Written by Clare Ferguson,
Responding to the novel coronavirus outbreak demands flexibility from everyone, and the European Union, and the European Parliament in particular, are no exceptions. However, there is a vital balance to strike between stopping the spread of the virus and maintaining the vital functions of our society. President David Sassoli therefore indicated that Parliament ‘must remain open, because a virus cannot bring down democracy’. As an interim solution, and respecting all necessary quarantine measures, an extraordinary plenary part-session on 26 March, in Brussels, will formally replace the session planned for 1‑2 April. As most Members are unable to travel, those not in Belgium will be able to participate via videoconference, and vote by email under a new procedure decided by Parliaments Bureau to enable this week’s session to go ahead. The agenda focuses on three urgent legislative proposals responding to the coronavirus pandemic. Use of the urgent procedure means that there are no reports on the proposals from the committees responsible, with the Commission’s proposals passing directly to the plenary, however it will be possible to table amendments to the proposals.
The first of the proposals seeks to amend the common rules on allocation of slots at EU airports. The Commission proposes to temporarily suspend rules obliging airlines to use their slots at EU airports, retroactively from 13 March 2020. This will ensure legal certainty for air carriers given the grounding of planes due to the drop in demand for flights and widespread travel restrictions. It will also end unnecessary emissions from near-empty (‘ghost’) flights that carriers might have been tempted to operate to maintain their rights. Under the current regime, known as the ‘use it or lose it’ rule, airlines must use their slots at least 80 % of the time during the period they are allocated, or see the slots, which are a valuable resource, allocated to others.
The second proposal seeks to institute specific measures to mobilise €37 billion from the cohesion funds for investment in Member States’ healthcare systems and to inject much-needed liquidity in other sectors, where businesses need to pay workers and overheads. The Coronavirus Response Investment Initiative will reallocate unused cash reserves available under the European structural and investment funds. The Commission proposes to use unspent 2019 advance payments to Member States to release €8 billion of investment liquidity to kick-start the initiative, with expenditure on crisis-response capacity eligible for funding retrospectively from 1 February 2020.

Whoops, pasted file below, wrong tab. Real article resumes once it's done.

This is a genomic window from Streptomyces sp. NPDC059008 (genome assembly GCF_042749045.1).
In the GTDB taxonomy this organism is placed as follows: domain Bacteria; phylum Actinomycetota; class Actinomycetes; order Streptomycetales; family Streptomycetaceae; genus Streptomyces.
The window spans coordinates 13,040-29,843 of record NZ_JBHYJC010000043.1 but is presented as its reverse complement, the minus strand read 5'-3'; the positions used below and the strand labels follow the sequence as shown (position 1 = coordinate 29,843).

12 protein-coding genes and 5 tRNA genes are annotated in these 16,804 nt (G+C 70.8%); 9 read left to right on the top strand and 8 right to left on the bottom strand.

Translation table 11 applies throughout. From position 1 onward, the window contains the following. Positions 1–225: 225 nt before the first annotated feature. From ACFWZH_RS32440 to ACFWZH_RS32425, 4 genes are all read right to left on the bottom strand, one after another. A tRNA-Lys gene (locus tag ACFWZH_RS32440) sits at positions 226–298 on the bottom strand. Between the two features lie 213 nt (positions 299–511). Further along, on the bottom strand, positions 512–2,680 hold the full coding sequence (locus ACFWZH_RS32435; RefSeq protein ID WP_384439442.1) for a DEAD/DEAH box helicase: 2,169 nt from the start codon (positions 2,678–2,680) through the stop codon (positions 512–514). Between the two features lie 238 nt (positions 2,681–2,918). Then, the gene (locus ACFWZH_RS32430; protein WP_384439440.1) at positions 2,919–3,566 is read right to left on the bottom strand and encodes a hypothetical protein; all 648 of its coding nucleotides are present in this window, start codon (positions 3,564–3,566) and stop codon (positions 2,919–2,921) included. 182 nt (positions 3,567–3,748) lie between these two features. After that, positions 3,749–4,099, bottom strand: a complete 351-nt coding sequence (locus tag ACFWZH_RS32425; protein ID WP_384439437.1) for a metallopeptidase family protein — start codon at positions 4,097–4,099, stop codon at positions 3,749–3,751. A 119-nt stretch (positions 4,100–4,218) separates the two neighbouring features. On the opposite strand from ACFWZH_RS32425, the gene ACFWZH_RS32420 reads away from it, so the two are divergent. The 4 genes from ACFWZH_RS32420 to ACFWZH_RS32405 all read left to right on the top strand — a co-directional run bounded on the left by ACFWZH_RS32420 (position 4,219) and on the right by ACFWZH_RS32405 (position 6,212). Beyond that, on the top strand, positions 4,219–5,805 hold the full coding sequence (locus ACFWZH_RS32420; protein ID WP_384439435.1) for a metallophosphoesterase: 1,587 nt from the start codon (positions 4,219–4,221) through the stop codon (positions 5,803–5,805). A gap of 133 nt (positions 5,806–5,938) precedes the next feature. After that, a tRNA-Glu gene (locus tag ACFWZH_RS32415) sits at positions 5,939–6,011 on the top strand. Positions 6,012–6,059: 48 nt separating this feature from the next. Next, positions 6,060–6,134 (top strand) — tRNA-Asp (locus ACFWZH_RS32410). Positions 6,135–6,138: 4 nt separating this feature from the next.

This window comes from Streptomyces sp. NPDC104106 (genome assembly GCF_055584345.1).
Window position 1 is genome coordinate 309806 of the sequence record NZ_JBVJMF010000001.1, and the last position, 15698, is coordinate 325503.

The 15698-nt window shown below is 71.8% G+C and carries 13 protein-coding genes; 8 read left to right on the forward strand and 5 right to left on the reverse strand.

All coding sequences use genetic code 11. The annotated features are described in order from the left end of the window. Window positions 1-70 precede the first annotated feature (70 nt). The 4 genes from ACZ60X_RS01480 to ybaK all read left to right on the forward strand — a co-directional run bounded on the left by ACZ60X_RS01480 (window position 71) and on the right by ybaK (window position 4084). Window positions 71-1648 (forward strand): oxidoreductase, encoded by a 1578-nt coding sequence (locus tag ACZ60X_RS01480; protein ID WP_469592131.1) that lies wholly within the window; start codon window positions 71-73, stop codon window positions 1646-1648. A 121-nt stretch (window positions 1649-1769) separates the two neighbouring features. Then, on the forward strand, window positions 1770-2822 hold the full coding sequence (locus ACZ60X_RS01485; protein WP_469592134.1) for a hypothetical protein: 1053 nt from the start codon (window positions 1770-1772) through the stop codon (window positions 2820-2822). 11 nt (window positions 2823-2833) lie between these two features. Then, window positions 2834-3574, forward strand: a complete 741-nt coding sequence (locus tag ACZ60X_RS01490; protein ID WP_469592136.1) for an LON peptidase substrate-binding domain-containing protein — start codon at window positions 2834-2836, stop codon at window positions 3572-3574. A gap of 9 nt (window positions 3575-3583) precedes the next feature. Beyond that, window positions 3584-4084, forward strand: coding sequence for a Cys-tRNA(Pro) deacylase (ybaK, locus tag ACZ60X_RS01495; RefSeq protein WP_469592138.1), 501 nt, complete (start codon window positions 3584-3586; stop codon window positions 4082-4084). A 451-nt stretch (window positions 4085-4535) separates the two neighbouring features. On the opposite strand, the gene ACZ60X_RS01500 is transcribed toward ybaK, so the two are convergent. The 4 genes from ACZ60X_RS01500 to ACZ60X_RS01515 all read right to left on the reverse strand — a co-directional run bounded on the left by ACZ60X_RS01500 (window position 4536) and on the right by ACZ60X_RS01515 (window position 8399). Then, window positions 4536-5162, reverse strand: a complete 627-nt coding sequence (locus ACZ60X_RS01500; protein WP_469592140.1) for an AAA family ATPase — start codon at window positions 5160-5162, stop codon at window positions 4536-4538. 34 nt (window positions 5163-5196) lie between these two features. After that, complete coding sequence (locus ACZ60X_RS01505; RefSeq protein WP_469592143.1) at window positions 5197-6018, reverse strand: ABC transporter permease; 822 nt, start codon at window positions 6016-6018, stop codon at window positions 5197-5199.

Finally, Parliament is expected to vote on a proposal to extend the scope of financial assistance already available to Member States and accession candidate countries under the EU Solidarity Fund. The Fund intervenes to help countries hit by major natural disasters. The Commission proposes that EU-level intervention under the Fund should also be justified in the case of a major public health emergency, such as the COVID-19 outbreak. The proposal seeks to speed up disbursement, and raise advance payments to 25 % of the expected EUSF contribution (limited to €100 million) to countries seriously affected by the crisis. However, under EU law, Parliament must agree before countries can receive assistance from the Fund.
Parliament will also hear statements from the Council and Commission on the coordinated European response to the COVID-19 outbreak.